New Texting and Driving Decision in Delaware

A recent case in the state of Delaware adds to the growing body of case law interpreting state statutes banning the use of cell phones and other hand-held electronic devices while driving.  In Johnson v. Nelson, 2015 Del. Super. LEXIS 224, decided on April 29, 2015, the trial court determined that the mere presence of a cell phone in a vehicle next to the driver is insufficient to establish that the driver was in fact using the cell phone just before or during an accident – particularly when the cell phone records establish that the last text sent from the phone was sent over a minute and a half prior to the accident.

According to the most recent data published by the National Highway Traffic Safety Administration, from 2004 to 2012 the percentage of drivers holding cell phones to their ear while driving hovered between five and six percent – despite increasing national and state campaigns from several different entities to decrease the use of cell phones (both texting and talking) while driving. That amounted to approximately 660,000 people at any moment of the daytime hours driving while using a cell phone.

Most states have enacted some form of legislation to prevent distracted driving through a ban of texting and driving (for example the Pennsylvania and Ohio statutes) or banning all hand-held cell phone use (for example the Delaware and New Jersey statutes) while operating a motor vehicle. Most statutes and case law focus on the conduct of the driver, but at least one state has expanded that duty to include non-drivers. In August of 2013, the New Jersey Appellate Division decided Kubert v. Best, 75 A.3d 1214 (NJ Super. Ct. App. Div. 2013). In Kubert, the Appellate Division determined that a sender of a text to a driver can potentially be liable to an injured party if the sender knew or had a special reason to know that the recipient would view the text while driving (and thus be distracted).

The most recent Johnson decision in Delaware shows again the importance of obtaining as much information as possible, including detailed cell phone records, when distracted driving is alleged. The mere fact that a witness was on the scene soon after the accident and saw a cell phone was plugged into the center console of the vehicle (and would have been accessible to the driver) was not enough for the Court to infer that she had been using the cell phone at the time of the accident. The cell phone records from the driver’s phone showed she had sent a text to her husband at 5:56 p.m. and that she had placed a call to 911 at 5:58 p.m. Importantly, a surveillance video from a local business showed the impact with the pedestrian occurred at 5:57:33 and thus the driver’s last text message was over a minute and a half prior to the accident. This evidence was enough in the Court’s mind that there was insufficient evidence to show that the driver was operating her handheld electronic device in violation of the Delaware statute (21 Del. Code § 4176C) at the time of the accident with the pedestrian. In Delaware, had the driver violated the statute, it would have resulted in her being negligent per se.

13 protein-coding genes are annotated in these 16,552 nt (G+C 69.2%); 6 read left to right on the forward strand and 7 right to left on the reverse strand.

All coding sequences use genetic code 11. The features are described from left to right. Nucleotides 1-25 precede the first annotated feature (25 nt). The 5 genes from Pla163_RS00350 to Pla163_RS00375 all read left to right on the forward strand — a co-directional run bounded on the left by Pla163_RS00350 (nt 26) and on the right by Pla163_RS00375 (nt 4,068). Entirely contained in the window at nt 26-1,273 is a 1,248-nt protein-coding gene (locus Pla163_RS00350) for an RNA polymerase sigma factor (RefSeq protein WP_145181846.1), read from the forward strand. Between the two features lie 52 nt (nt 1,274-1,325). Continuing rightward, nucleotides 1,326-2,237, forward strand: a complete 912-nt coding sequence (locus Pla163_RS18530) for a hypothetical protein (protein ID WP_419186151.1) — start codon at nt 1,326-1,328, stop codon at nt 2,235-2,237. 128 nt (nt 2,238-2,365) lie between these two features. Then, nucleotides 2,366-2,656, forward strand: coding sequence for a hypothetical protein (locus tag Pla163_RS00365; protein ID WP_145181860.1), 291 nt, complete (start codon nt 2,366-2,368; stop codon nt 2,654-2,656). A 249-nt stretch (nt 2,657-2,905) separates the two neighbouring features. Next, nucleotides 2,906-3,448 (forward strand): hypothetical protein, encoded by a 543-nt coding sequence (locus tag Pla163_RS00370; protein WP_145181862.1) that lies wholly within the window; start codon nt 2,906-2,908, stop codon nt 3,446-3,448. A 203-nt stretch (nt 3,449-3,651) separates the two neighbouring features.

If you have questions or would like additional information regarding the Johnson case specifically or concerning distracted driving in general, please feel free to contact us.

William R. Adams